Stokes, who said he was "depressed but not suicidal," appeared calm as District Judge H. Gary Bass deferred a decision on bail until tomorrow, to allow time for evaluation of the 26-year-old barber.
"He's shamed. All he wanted was an apology, and he couldn't get that," said cousin Travis Winkey. "He did what he did, and he shouldn't have done it. But when things are all bottled up inside of you, this can happen."
Stokes is being held without bail and on suicide watch in the hospital of the Baltimore City Detention Center.
His family was not alone in portraying Stokes as a victim. A spokeswoman for the city state's attorney's office said last night that prosecutors had believed Stokes' assertions in 1993, when he was 17, that Blackwell had fondled him over a three-year period. But prosecutors have said that they declined to charge the priest with fourth-degree sexual assault because they could find no corroborating witnesses.
"We could not be more unequivocal about the fact that we believe the victim," said Margaret T. Burns, a spokeswoman for the state's attorney's office.
Burns said the file on the case is thick with documents, including reports of extensive interviews a detective conducted in a vain attempt to bolster the case.
"There's no one who witnessed the touching, there was no physical evidence, no one who could substantiate that it was happening in and around the church at that time," she said.
The Archdiocese Of Baltimore briefly removed Blackwell from St. Edward Catholic Church when the allegations surfaced and sent him to the Institute of Living in Hartford, Conn., a prominent psychiatric treatment center for treating sexual abuse by clergy.
Cardinal William H. Keeler reinstated Blackwell after his three-month stay at the institute - a decision that an independent review board faulted publicly at the time, despite Keeler's stipulations that Blackwell no longer counsel young men and move out of the parish rectory.
P. McEvoy Cromwell, chairman of the nine-member lay board appointed by the archdiocese to review abuse allegations against priests and other church employees, said last night that he still believes Keeler made a mistake in not removing Blackwell from the parish.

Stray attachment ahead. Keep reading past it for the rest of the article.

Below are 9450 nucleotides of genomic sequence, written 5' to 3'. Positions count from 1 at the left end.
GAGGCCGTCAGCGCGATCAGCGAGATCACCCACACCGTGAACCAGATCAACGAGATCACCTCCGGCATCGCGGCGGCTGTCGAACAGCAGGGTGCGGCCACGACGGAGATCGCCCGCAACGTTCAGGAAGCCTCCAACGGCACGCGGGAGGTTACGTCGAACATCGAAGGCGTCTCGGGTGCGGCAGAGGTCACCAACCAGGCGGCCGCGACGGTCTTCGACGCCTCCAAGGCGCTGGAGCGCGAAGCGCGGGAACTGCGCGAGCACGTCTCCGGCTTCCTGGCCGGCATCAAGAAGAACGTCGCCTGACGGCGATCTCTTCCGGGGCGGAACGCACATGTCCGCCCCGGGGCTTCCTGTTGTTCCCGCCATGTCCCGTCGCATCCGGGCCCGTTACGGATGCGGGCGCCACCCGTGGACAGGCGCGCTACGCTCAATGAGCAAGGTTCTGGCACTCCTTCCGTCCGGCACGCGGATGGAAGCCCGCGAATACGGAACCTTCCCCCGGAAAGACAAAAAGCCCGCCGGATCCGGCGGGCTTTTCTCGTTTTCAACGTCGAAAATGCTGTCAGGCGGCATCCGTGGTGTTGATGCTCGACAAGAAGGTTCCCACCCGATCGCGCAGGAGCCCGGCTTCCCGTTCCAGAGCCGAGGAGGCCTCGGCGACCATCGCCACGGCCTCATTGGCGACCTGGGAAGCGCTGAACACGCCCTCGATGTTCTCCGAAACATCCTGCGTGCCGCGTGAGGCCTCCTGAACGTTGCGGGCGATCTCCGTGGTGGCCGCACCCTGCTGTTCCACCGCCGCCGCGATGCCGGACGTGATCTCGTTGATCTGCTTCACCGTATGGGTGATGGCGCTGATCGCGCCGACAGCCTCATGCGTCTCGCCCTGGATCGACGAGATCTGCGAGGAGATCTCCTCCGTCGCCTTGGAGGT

"There's no disputing that the young man was credible. We found him credible," said Cromwell. A Pastoral Response Team - two members of the clergy and an archdiocese attorney who investigated the case - also said Stokes was credible.
After Keeler reinstated Blackwell, the board took the unusual step of publicly disagreeing with that decision in a letter to Keeler published in The Catholic Review in 1994. Keeler defended his decision, citing the institute's evaluation of Blackwell, which the board had not seen.
Four years later, Blackwell was placed on involuntary leave after admitting to a sexual liaison with another minor two decades earlier. He is executive director of a state-subsidized, interfaith program for recovering drug addicts.
Stokes told police he shot the 56-year-old priest Monday night after confronting him on Reservoir Street outside his home and demanding an apology for the alleged sexual assault.
Stokes turned himself in to police later that night, after attending a Baptist church service. He then led police to the .357-caliber Magnum used in the shooting, which police say he had hidden in a tree by a vacant house in Northwest Baltimore. Authorities say he purchased the handgun illegally a month ago. The gun had three empty casings and three live rounds in it, according to prosecutors.
Stokes' lawyer, Thomas McNicholas, said yesterday that Stokes, who has a Catholic school education and has worked as a barber for the past 10 years, has led an "exemplary life and is a prime candidate for some type of bail."
He said recent publicity of sex abuse in the Catholic Church might have sent Stokes over the edge. "This recent Catholic scandal, I submit, triggered pent-up emotions and retraumatized him," McNicholas said. "There's some mental issues here."